When you’re running a business, it’s important to have a contract with your customers. But so many types of customer contract exist – Client Agreements, Consulting Agreements, Service Agreements, Business Terms & Conditions and various others. What’s the difference?

The truth is, there’s no big difference between all these customer contracts. These are all similar types of agreements that fulfill a similar function: to form a contractual agreement between your business and your customers. We’ll have a closer look at Service Agreements in this article.

What’s the Difference Between Service Agreements And Terms & Conditions?

Service Agreements are Business Terms & Conditions that you use when your business is offering a service. The name you use is not too important. Whether you call it a Service Agreement or T&Cs, it is a contract setting out the terms and conditions by which customers engage your business.

When Do I Need A Service Agreement?

If you’re running a business that provides services to customers, it’s always a good idea to have a Service Agreement in place. It will help clarify what the role and responsibilities of you and your customer are, and reduce the chance that a dispute will occur. It can also help to limit your liability if something goes wrong, secure your revenue streams and provide other important protections and limitations specific to your business.

How Do I Use It?

Service Agreements are sometimes written as a formal contract with your customers to be signed by both your business and your customers.

However, it’s often easier to have your Service Agreement written in a way so that they can just be attached to the back of an invoice, form or a proposal, and are drafted so that your customer can accept the terms without needing to sign it.

Rather than having a signing block, Service Agreements often include a sentence that says something like: “You will be taken to have to have accepted these terms and conditions if you order, accept or pay for any services provided by us after receiving or becoming aware of these terms.” – and yes, this can be a valid contract!

Service Agreement Example

Alli runs a web design business. Before building a website for a new customer, Alli writes up a proposal for the client which includes details of the website to be built and the price payable. Alli attaches a Service Agreement to the proposal, which include terms detailing how payments are to be made, what happens if a delay occurs, who will own intellectual property in the website, limitations and disclaimers about Alli’s service, and rules regarding how the agreement can be terminated. The Service Agreement states that by paying for the proposal, the client will be taken to accept Alli’s standard terms. This way, if there is ever a dispute about the scope of the services, Alli can simply refer back to this proposal and the standard terms.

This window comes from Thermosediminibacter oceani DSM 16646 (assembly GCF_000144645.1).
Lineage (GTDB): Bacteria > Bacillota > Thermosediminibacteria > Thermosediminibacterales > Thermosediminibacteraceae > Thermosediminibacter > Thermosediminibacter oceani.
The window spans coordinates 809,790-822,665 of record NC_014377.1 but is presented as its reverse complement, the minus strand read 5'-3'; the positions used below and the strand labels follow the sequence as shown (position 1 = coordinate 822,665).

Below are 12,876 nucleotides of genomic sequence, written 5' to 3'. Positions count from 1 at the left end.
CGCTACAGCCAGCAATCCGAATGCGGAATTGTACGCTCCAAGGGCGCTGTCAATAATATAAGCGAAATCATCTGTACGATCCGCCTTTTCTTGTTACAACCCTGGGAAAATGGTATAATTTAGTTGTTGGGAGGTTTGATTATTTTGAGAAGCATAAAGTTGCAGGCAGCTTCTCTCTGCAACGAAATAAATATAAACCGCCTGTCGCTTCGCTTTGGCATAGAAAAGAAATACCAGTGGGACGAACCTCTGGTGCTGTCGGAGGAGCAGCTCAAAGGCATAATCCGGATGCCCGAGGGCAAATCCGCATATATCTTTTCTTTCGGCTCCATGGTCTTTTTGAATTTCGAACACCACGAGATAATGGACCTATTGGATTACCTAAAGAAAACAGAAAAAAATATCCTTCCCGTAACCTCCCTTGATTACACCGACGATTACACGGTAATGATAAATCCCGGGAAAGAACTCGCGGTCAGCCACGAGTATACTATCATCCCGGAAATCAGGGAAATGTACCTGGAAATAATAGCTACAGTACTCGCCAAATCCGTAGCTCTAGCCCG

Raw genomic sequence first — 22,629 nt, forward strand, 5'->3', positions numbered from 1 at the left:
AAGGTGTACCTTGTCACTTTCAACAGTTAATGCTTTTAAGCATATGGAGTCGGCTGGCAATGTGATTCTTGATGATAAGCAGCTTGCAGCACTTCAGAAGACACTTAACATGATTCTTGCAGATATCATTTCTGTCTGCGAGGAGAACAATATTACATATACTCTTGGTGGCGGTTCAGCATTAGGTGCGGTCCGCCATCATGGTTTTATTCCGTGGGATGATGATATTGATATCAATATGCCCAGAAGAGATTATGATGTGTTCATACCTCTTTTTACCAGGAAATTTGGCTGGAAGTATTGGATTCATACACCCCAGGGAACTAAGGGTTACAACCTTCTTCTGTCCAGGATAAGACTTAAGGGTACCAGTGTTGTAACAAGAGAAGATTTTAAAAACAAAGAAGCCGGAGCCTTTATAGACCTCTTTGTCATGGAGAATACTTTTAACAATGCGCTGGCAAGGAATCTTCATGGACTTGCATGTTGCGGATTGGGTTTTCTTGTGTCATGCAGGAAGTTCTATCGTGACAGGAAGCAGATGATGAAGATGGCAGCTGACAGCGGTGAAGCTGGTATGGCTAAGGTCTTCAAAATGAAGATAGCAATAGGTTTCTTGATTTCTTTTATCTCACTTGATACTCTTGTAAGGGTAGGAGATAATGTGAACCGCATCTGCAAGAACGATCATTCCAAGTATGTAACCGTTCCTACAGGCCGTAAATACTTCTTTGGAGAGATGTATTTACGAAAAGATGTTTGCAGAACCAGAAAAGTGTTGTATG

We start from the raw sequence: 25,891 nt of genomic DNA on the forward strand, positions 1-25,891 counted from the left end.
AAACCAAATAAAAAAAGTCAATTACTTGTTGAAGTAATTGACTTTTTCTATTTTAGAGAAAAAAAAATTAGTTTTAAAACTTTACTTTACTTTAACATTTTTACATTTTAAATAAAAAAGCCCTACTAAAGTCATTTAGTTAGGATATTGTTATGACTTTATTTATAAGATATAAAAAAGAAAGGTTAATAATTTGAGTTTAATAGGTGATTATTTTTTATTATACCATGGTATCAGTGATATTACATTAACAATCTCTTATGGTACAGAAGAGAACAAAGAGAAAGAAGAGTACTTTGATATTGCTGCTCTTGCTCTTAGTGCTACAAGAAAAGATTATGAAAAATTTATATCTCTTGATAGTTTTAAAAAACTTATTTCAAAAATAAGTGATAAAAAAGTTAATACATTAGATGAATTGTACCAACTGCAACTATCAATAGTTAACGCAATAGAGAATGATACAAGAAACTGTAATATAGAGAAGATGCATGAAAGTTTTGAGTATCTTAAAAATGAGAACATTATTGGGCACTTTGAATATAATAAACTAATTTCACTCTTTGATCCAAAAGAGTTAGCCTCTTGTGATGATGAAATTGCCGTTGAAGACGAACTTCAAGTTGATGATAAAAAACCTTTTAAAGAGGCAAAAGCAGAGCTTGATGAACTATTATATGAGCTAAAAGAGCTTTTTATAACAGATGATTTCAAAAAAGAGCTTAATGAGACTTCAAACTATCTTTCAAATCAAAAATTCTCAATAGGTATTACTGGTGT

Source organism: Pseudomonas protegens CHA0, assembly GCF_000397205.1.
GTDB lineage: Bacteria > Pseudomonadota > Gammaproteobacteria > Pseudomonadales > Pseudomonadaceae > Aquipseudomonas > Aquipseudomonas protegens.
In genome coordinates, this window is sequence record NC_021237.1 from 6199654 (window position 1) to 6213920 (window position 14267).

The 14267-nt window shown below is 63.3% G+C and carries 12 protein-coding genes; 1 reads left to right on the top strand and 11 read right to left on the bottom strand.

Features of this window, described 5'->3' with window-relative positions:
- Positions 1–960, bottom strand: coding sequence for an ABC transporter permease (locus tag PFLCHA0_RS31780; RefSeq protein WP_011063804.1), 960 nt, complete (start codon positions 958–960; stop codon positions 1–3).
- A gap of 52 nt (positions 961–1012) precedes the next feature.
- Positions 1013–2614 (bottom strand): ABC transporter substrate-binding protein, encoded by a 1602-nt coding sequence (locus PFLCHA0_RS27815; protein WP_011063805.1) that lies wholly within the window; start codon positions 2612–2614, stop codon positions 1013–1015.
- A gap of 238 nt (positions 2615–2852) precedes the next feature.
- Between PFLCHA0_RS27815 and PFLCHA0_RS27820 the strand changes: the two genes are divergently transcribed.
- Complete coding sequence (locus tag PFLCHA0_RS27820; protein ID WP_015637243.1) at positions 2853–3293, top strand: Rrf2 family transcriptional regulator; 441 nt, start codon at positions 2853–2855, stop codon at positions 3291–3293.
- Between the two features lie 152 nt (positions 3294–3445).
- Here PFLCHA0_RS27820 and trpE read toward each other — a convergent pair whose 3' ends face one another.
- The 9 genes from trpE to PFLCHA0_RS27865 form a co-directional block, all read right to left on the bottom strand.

What’s In A Service Agreement?

Here are the sorts of issues that are typically covered in a Service Agreement.

  • Business Obligations – What is the scope of the services to be provided by the business? Are there any limitations on the services? What happens if there are changes to the services?
  • Customer Obligations – What will the business require from the customer in order to perform the services? What happens if this is not provided?
  • Payment – When does payment need to be made? What is the process for payments? Are there any late fees?
  • Intellectual Property – Who will own the intellectual property in work products that are created for or provided to the customer?
  • Liability – To what extent your business be liable if something goes wrong or someone suffers loss as a result of the services?
  • Termination – How can either party get out the agreement? What is the effect of termination – what happens to outstanding fees and partially completed work?
  • Dispute Resolution – What happens if there is a dispute? Is there a process that needs to be followed (eg mediation) before the dispute is taken to court?

Need Help With A Service Agreement?

Putting together a Service Agreement can seem like a daunting process, as it’s hard to know what you should put in it and how to word it. It’s a good idea to invest in a lawyer to assist you with this process, as this one-off cost can help prevent disputes, misunderstandings and save you from problems and headaches in the long run.

At Sprintlaw, we have a team of experienced lawyers who can assist with your Service Agreement and other legals your business may need help with. Get in contact with one of our consultants for a no-obligation chat about how we can help.

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